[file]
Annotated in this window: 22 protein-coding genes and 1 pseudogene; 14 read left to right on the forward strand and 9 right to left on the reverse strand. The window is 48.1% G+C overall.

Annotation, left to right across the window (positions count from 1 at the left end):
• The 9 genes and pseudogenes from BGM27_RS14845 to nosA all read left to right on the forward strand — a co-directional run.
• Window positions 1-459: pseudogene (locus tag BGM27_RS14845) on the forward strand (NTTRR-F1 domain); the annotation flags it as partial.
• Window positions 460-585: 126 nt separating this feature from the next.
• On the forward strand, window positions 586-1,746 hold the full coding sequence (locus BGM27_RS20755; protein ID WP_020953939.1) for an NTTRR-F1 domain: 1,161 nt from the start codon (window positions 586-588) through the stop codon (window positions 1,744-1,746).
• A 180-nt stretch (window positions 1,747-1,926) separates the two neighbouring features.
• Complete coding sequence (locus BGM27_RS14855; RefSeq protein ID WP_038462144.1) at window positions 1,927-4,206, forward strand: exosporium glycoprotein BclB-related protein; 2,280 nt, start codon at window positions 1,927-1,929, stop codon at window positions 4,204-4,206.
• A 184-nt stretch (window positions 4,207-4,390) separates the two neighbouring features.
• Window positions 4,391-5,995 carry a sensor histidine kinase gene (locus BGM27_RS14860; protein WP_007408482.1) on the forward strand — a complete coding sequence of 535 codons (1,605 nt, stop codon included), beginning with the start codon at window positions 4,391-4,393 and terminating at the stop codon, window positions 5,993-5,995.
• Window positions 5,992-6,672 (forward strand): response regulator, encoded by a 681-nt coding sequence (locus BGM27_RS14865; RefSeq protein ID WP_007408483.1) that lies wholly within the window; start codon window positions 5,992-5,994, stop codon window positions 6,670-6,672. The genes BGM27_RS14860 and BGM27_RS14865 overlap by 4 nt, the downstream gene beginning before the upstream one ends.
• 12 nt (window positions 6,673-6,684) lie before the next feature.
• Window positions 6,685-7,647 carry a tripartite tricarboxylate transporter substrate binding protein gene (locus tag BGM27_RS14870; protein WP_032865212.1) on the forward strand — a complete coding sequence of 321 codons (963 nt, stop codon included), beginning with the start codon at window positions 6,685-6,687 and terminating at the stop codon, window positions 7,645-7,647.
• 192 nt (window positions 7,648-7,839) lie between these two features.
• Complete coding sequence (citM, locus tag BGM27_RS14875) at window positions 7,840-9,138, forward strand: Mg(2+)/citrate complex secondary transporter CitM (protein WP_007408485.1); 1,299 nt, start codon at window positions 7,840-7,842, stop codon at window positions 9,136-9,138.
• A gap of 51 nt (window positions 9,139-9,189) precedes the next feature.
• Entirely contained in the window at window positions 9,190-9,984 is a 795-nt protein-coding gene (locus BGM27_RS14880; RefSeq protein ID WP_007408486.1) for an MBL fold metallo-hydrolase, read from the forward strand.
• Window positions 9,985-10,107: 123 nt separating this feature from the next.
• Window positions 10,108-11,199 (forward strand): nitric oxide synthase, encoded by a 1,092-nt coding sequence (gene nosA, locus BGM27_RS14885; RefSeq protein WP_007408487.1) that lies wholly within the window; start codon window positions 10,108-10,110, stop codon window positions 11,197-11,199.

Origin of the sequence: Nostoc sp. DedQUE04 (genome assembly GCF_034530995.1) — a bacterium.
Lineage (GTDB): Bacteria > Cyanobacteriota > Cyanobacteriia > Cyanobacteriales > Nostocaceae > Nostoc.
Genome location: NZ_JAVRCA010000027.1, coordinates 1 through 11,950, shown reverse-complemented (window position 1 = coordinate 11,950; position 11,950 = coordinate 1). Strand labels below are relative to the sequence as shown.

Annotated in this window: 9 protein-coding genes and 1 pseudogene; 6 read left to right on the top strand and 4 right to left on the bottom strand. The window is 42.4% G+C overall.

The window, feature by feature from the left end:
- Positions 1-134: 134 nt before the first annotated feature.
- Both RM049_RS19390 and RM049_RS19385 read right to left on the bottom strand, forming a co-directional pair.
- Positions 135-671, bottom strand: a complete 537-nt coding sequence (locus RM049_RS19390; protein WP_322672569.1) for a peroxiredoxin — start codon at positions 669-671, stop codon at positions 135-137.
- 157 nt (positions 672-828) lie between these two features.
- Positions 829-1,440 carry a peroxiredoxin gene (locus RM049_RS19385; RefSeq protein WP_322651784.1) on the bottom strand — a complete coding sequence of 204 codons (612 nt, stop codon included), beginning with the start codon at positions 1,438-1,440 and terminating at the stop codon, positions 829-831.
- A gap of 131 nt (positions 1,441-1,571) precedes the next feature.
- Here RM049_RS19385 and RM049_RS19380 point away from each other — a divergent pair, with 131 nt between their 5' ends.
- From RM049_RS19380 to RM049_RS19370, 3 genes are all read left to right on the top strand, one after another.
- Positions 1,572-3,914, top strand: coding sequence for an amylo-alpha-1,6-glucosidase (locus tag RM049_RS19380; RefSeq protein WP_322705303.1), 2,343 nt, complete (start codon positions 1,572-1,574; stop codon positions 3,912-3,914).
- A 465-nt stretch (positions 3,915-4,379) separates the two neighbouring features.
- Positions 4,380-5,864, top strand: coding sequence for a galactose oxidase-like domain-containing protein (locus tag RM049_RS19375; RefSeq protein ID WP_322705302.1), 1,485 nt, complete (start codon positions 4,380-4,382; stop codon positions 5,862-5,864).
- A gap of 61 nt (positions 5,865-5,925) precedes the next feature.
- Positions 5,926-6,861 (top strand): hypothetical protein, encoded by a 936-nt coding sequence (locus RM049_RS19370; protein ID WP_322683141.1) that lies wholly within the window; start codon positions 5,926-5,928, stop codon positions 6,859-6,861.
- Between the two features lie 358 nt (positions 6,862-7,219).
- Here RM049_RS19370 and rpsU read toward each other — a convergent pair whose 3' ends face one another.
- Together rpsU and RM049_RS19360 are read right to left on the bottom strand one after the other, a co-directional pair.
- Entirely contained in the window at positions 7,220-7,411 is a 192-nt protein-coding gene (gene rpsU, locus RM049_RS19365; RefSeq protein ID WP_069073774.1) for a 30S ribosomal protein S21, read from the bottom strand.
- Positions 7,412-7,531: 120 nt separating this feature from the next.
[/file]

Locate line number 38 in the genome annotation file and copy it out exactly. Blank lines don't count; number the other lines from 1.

- Between the two features lie 358 nt (positions 6,862-7,219).